ECG Directory

Welcome to this interactive ECG course.

Although it is one of the oldest paraclinic exams, dating back to the late 19th century, the ECG is still of crucial clinical use. This examination often still poses problems of interpretation to the medical practitioner.

This course aims to help the student, the practicing physician and even the trained cardiologist to improve his knowledge in electrocardiography. It consists of 250 traces of varying complexity with a description of each one by experts. This allows the reader to compare his analysis with that of the experts. In addition, the areas of interest of the ECG can be activated to be clearly highlighted.

We hope that these plots will be useful to readers and will improve their knowledge.

The ECGs are available sorted by keywords and categories.

ECG 047

ECG 047


Basic rhythm

Regular tachycardia with a narrow QRS at 200 bpm

P waves

Negative at I, II, III, aVL and aVF with RP’ <P’R

PR interval

Variable, with alternation of normal and prolonged PR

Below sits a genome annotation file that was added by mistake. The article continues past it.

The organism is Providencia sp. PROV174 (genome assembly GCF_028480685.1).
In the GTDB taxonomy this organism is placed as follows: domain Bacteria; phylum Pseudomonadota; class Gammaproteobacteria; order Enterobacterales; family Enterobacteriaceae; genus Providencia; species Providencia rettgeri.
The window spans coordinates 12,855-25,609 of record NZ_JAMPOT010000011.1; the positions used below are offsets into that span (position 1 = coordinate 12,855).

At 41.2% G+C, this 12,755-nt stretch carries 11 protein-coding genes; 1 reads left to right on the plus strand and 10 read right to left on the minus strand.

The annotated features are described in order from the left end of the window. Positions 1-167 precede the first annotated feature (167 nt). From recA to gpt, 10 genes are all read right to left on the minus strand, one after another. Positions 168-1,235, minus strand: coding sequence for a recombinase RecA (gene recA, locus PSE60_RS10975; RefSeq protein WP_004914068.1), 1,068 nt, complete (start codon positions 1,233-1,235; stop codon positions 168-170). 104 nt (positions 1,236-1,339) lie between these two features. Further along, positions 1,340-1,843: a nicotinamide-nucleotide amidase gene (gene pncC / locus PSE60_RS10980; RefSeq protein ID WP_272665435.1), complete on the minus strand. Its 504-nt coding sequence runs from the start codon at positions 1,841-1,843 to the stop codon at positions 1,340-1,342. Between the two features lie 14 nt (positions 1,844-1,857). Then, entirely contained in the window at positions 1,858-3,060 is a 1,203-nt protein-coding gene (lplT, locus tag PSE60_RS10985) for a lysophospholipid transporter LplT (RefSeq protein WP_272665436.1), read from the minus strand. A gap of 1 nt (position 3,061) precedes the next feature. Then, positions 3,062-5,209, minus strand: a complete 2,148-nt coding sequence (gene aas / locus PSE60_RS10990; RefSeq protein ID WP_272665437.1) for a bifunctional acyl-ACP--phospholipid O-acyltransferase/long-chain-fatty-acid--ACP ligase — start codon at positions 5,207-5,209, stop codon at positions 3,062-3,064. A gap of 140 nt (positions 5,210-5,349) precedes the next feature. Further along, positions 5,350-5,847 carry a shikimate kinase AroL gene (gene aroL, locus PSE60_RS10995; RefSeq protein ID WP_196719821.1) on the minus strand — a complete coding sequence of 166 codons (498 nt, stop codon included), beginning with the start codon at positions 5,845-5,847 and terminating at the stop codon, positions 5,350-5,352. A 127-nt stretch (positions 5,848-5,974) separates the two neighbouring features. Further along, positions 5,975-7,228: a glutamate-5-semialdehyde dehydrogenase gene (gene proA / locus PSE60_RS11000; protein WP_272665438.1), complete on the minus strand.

Normal axis. Normal duration. Alternation of amplitude clearly visible at V3-V5.

QT interval



QRS complexes alternance.
Variation of RR interval.
Variation of P'R interval duration without variation of RP' interval duration.


Orthodromic tachycardia on left inferior accessory pathway.


The alternance of amplitude of the QRS complexes would support the diagnosis of bundle branch block orthodromic tachycardia. The RP’ interval is constant, indicating that there is only one accessory pathway used retrogradely. The PR interval varies with one long and one shorter interval. This phenomenon is due to the presence of a duality of A-V conduction routes. When the P’R is long the pulse uses the slow route and when it is short it is the rapid A-V route that is used. The polarity of the P wave allows the left bundle branch to be located.


Narrow QRS complex tachycardia


Reading level

3 / 3